Castine Common is a planned public space that adorns one of Maine’s most historic communities. In the seventeenth and eighteenth centuries, Castine hovered on the battle lines of three nations: France, Britain, and the Netherlands. As part of the 1783 Treaty of Paris, which ended the American Revolution, Castine joined the young American nation only to be briefly recaptured by the British during the War of 1812. The capture hardly disrupted the prosperity of one of the wealthiest towns in northern New England. Indeed, by 1812 Castine flourished as a fishing, shipping, and shipbuilding center. Fine Federal and Greek Revival houses lined the town’s streets by the 1820s. It was in this early period that Castine obtained title to the one-acre land parcel at the junction of Court and Green streets, a block north of Water Street and the Castine waterfront.
In 1817, two years after purchasing the lot, the town leveled the acre of land and planted it with grass and closely spaced double rows of elm trees. In 1852 the Common was fenced. A granite Civil War monument was erected on the Common in 1886; the town later placed a boulder on the Common with an inscribed plaque and flagpole dedicated to World War I veterans. Prominent buildings surround the open, rectangular space. In the northwest corner of School Street, facing the Common, sits the Abbott School (1859), now home to the Castine Historical Society. On the southwest corner is the Witherle Memorial Library (1913). The Unitarian Church (1790), once the Congregational Meetinghouse, occupies the southeast corner at Court and School streets.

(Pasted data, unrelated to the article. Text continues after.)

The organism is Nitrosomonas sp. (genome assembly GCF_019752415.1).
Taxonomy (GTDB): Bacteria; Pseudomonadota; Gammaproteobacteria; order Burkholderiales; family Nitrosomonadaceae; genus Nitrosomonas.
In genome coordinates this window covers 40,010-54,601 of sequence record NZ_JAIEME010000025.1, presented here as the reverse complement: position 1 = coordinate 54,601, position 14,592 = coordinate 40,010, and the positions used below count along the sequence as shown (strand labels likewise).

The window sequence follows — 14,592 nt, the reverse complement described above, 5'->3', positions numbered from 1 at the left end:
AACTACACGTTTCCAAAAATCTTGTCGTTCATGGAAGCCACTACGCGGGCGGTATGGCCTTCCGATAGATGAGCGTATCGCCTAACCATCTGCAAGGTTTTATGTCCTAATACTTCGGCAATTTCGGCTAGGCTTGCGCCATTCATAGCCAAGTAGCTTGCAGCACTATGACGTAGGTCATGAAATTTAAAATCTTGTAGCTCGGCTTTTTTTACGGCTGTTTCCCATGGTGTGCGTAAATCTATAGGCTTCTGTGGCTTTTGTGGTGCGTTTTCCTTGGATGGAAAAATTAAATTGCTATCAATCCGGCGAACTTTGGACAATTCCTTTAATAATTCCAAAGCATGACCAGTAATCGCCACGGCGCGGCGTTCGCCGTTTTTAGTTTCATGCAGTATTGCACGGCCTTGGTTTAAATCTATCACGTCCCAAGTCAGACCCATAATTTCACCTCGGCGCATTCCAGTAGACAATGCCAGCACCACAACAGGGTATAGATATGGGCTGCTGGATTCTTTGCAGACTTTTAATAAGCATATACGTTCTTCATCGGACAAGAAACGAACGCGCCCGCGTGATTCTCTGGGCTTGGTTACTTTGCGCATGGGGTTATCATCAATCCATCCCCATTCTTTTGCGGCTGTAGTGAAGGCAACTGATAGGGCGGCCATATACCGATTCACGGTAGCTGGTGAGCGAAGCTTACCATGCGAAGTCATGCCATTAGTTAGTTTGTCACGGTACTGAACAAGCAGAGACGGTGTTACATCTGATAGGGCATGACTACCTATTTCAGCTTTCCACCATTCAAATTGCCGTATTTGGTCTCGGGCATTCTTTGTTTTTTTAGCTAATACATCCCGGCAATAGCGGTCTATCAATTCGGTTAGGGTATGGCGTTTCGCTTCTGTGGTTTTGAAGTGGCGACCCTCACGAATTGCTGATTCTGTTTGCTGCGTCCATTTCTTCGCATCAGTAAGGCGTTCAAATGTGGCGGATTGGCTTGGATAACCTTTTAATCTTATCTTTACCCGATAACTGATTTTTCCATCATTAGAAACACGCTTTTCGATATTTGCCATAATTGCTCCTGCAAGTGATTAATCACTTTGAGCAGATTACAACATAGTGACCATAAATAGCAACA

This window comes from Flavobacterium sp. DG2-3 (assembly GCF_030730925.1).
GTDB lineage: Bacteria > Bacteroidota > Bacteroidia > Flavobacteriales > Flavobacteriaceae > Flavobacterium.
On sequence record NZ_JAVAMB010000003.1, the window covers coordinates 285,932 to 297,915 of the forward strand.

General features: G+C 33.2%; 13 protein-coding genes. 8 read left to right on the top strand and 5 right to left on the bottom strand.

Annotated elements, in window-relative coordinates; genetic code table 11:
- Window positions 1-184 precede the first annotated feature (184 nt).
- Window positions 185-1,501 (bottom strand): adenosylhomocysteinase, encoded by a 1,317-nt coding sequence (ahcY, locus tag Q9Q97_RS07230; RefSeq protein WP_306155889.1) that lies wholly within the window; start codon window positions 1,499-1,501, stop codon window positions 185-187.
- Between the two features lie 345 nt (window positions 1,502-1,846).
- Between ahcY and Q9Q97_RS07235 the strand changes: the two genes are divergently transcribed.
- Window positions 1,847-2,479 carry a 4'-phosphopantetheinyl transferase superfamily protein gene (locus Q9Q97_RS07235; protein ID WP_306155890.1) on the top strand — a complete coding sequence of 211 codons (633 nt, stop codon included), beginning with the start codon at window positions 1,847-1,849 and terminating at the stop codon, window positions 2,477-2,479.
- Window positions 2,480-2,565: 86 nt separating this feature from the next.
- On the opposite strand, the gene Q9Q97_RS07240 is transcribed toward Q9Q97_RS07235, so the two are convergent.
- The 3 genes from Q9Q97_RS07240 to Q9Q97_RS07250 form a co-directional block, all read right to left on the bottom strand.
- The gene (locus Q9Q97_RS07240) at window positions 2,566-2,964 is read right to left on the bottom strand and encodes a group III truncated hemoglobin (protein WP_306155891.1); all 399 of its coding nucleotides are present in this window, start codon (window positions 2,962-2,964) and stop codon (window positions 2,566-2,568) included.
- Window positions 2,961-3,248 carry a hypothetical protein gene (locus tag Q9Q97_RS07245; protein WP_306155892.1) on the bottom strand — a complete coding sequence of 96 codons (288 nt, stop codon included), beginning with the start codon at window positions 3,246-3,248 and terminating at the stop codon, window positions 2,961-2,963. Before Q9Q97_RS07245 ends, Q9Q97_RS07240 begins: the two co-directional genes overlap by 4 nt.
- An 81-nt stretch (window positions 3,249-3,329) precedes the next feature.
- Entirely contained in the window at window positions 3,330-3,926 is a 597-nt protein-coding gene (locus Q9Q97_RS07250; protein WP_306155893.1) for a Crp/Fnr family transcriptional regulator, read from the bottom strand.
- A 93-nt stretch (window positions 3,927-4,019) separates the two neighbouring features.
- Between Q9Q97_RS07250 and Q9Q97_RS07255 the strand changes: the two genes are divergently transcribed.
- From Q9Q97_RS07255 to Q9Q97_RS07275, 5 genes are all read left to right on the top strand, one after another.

Today, because of Dutch elm disease, only a few elms remain, along with a spruce tree. However, the Common, with its lush lawn, is well maintained.
Cushing, John D. “Town Commons of New England, 1640-1840.” Old Time New England 51, no. 183 (Winter 1961): 86-94.
Mundy, James H., and Richard D. Kelly, “Castine Historic District,” Hancock County, Maine. National Register of Historic Places Inventory–Nomination Form, 1973. National Park Service, U.S. Department of Interior, Washington, D.C.
Wood, Joseph S. The New England Village. Baltimore: John Hopkins University Press, 2002.